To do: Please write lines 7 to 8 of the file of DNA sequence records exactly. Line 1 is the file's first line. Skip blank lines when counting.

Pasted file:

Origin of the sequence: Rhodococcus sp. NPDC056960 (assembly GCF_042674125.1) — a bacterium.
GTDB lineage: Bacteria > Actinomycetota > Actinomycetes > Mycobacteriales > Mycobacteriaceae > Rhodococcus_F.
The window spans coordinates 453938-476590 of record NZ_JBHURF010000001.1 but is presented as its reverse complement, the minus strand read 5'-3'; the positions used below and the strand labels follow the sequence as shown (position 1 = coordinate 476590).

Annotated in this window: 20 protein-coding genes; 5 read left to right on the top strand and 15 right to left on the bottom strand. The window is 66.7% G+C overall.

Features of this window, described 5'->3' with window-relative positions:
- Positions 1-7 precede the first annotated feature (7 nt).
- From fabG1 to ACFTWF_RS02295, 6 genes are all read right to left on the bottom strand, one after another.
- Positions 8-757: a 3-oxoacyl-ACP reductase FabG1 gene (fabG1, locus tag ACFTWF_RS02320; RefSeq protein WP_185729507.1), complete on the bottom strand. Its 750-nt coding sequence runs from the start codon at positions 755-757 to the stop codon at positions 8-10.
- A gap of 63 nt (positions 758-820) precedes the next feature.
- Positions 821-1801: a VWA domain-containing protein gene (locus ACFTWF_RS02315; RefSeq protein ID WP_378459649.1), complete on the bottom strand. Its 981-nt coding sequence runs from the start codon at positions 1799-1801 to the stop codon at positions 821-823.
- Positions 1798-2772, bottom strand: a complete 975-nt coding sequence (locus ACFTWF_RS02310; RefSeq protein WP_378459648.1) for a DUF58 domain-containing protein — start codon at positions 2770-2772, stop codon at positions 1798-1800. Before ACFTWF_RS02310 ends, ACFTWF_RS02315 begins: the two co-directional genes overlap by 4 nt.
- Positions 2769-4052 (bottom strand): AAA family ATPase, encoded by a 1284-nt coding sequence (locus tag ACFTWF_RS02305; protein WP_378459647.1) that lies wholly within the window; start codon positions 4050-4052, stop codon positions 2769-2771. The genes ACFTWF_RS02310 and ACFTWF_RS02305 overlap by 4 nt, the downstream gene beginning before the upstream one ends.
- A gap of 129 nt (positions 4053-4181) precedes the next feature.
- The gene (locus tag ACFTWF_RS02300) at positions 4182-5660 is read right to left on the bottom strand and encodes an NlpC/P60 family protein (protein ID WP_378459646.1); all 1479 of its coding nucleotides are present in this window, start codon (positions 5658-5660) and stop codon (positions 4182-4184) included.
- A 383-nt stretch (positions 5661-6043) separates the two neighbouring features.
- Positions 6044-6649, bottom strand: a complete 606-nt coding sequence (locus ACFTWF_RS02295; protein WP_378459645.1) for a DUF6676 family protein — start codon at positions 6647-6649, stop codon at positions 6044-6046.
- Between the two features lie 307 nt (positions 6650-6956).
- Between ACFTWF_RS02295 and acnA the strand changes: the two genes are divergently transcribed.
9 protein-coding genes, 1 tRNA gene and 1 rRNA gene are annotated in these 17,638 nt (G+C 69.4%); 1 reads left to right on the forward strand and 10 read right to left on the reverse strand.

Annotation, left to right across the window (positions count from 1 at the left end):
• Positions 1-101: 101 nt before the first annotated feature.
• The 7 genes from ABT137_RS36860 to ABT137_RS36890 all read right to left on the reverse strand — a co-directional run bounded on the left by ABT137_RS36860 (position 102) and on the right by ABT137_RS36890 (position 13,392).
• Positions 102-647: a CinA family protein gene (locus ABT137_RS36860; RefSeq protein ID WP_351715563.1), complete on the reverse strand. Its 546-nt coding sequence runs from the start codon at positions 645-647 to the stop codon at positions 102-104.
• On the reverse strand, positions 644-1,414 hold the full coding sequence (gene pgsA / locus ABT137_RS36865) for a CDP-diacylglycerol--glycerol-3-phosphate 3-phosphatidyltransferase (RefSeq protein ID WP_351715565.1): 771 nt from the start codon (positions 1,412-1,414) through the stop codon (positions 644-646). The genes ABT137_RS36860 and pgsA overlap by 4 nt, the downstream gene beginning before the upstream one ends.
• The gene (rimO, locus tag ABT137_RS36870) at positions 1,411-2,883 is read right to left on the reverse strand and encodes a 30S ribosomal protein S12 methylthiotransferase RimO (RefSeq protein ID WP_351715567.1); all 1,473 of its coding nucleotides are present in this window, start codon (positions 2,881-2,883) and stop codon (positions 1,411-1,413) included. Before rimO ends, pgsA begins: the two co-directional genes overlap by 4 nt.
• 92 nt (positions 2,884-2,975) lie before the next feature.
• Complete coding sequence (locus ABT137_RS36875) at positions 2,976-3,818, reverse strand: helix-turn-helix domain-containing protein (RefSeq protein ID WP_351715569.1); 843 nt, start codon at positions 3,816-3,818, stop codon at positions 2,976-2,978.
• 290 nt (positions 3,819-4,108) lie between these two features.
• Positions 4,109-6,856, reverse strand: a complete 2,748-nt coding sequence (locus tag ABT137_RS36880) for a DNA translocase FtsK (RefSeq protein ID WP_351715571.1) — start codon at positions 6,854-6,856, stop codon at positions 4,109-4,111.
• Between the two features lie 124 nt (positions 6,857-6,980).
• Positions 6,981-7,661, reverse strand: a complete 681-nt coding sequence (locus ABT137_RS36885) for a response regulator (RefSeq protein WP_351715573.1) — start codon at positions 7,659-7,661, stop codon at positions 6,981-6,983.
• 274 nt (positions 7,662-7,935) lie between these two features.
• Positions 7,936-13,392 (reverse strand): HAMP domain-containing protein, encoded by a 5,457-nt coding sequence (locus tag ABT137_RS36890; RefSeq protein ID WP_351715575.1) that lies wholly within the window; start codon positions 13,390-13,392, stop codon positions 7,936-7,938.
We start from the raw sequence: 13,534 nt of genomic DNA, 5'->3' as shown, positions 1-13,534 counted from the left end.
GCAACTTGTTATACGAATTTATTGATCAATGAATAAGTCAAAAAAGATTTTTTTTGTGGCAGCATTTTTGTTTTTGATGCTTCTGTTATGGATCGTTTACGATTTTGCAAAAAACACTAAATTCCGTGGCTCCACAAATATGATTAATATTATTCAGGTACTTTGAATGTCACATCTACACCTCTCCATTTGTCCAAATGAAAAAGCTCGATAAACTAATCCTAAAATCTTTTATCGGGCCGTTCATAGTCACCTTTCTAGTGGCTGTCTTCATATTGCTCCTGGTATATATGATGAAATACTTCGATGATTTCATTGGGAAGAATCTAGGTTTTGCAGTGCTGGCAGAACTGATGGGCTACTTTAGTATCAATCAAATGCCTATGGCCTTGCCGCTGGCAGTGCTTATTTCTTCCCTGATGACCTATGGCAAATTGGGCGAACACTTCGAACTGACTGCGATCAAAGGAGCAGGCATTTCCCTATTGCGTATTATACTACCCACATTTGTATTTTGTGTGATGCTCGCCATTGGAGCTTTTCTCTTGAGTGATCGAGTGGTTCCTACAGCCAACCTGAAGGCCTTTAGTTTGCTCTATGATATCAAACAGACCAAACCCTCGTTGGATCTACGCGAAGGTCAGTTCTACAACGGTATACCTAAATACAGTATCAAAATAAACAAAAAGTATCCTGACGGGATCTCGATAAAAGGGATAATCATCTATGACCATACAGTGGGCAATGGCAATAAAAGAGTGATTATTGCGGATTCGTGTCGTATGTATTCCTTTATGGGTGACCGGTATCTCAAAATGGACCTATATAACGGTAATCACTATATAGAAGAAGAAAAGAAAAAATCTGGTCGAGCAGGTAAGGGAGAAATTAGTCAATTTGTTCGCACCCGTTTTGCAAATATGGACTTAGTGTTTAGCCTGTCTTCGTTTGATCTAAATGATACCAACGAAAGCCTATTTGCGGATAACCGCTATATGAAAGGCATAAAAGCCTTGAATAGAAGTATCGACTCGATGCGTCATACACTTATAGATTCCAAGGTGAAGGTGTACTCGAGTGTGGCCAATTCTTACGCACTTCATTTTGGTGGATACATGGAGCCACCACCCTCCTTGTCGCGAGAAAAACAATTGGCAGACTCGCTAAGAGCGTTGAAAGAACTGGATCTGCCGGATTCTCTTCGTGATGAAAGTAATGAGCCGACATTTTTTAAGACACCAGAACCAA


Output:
- From fabG1 to ACFTWF_RS02295, 6 genes are all read right to left on the bottom strand, one after another.
- Positions 8-757: a 3-oxoacyl-ACP reductase FabG1 gene (fabG1, locus tag ACFTWF_RS02320; RefSeq protein WP_185729507.1), complete on the bottom strand. Its 750-nt coding sequence runs from the start codon at positions 755-757 to the stop codon at positions 8-10.